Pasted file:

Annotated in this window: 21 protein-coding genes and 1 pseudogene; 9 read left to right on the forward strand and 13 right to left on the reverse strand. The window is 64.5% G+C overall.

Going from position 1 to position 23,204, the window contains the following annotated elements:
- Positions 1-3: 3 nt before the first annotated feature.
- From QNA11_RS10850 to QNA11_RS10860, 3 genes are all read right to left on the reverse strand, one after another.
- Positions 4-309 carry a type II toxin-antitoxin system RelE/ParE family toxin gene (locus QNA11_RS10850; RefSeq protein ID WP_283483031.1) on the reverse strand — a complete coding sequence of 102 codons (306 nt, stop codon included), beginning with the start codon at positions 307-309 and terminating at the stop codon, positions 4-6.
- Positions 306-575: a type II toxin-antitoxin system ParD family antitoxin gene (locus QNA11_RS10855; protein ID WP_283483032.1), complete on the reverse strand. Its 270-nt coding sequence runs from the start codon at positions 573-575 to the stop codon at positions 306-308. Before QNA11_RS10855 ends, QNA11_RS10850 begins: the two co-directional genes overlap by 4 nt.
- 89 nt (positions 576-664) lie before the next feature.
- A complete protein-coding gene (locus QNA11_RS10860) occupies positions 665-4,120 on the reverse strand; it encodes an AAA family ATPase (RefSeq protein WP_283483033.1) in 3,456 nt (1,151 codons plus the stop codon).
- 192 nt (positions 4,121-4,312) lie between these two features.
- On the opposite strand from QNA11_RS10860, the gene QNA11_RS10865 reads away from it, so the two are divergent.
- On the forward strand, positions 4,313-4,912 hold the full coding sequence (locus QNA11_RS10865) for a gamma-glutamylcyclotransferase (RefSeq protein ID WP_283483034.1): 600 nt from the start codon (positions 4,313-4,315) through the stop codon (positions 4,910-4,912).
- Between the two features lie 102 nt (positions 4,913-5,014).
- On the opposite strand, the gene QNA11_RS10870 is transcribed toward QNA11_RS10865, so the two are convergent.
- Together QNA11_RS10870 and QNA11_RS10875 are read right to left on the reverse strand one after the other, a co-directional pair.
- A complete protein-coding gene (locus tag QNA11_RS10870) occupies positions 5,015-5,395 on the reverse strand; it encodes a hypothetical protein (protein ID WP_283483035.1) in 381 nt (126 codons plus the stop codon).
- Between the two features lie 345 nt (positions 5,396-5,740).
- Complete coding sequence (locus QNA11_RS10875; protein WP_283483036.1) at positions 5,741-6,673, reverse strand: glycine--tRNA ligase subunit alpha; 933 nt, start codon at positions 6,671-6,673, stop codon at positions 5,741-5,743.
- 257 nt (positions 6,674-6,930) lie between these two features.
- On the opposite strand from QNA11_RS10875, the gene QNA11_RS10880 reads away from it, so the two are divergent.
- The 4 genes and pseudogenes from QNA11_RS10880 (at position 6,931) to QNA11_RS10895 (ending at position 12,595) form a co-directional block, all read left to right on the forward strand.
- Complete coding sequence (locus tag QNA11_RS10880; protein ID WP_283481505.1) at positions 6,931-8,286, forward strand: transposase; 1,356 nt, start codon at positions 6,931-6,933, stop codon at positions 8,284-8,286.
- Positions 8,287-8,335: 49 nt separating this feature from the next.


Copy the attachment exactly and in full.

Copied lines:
Annotated in this window: 21 protein-coding genes and 1 pseudogene; 9 read left to right on the forward strand and 13 right to left on the reverse strand. The window is 64.5% G+C overall.

Going from position 1 to position 23,204, the window contains the following annotated elements:
- Positions 1-3: 3 nt before the first annotated feature.
- From QNA11_RS10850 to QNA11_RS10860, 3 genes are all read right to left on the reverse strand, one after another.
- Positions 4-309 carry a type II toxin-antitoxin system RelE/ParE family toxin gene (locus QNA11_RS10850; RefSeq protein ID WP_283483031.1) on the reverse strand — a complete coding sequence of 102 codons (306 nt, stop codon included), beginning with the start codon at positions 307-309 and terminating at the stop codon, positions 4-6.
- Positions 306-575: a type II toxin-antitoxin system ParD family antitoxin gene (locus QNA11_RS10855; protein ID WP_283483032.1), complete on the reverse strand. Its 270-nt coding sequence runs from the start codon at positions 573-575 to the stop codon at positions 306-308. Before QNA11_RS10855 ends, QNA11_RS10850 begins: the two co-directional genes overlap by 4 nt.
- 89 nt (positions 576-664) lie before the next feature.
- A complete protein-coding gene (locus QNA11_RS10860) occupies positions 665-4,120 on the reverse strand; it encodes an AAA family ATPase (RefSeq protein WP_283483033.1) in 3,456 nt (1,151 codons plus the stop codon).
- 192 nt (positions 4,121-4,312) lie between these two features.
- On the opposite strand from QNA11_RS10860, the gene QNA11_RS10865 reads away from it, so the two are divergent.
- On the forward strand, positions 4,313-4,912 hold the full coding sequence (locus QNA11_RS10865) for a gamma-glutamylcyclotransferase (RefSeq protein ID WP_283483034.1): 600 nt from the start codon (positions 4,313-4,315) through the stop codon (positions 4,910-4,912).
- Between the two features lie 102 nt (positions 4,913-5,014).
- On the opposite strand, the gene QNA11_RS10870 is transcribed toward QNA11_RS10865, so the two are convergent.
- Together QNA11_RS10870 and QNA11_RS10875 are read right to left on the reverse strand one after the other, a co-directional pair.
- A complete protein-coding gene (locus tag QNA11_RS10870) occupies positions 5,015-5,395 on the reverse strand; it encodes a hypothetical protein (protein ID WP_283483035.1) in 381 nt (126 codons plus the stop codon).
- Between the two features lie 345 nt (positions 5,396-5,740).
- Complete coding sequence (locus QNA11_RS10875; protein WP_283483036.1) at positions 5,741-6,673, reverse strand: glycine--tRNA ligase subunit alpha; 933 nt, start codon at positions 6,671-6,673, stop codon at positions 5,741-5,743.
- 257 nt (positions 6,674-6,930) lie between these two features.
- On the opposite strand from QNA11_RS10875, the gene QNA11_RS10880 reads away from it, so the two are divergent.
- The 4 genes and pseudogenes from QNA11_RS10880 (at position 6,931) to QNA11_RS10895 (ending at position 12,595) form a co-directional block, all read left to right on the forward strand.
- Complete coding sequence (locus tag QNA11_RS10880; protein ID WP_283481505.1) at positions 6,931-8,286, forward strand: transposase; 1,356 nt, start codon at positions 6,931-6,933, stop codon at positions 8,284-8,286.
- Positions 8,287-8,335: 49 nt separating this feature from the next.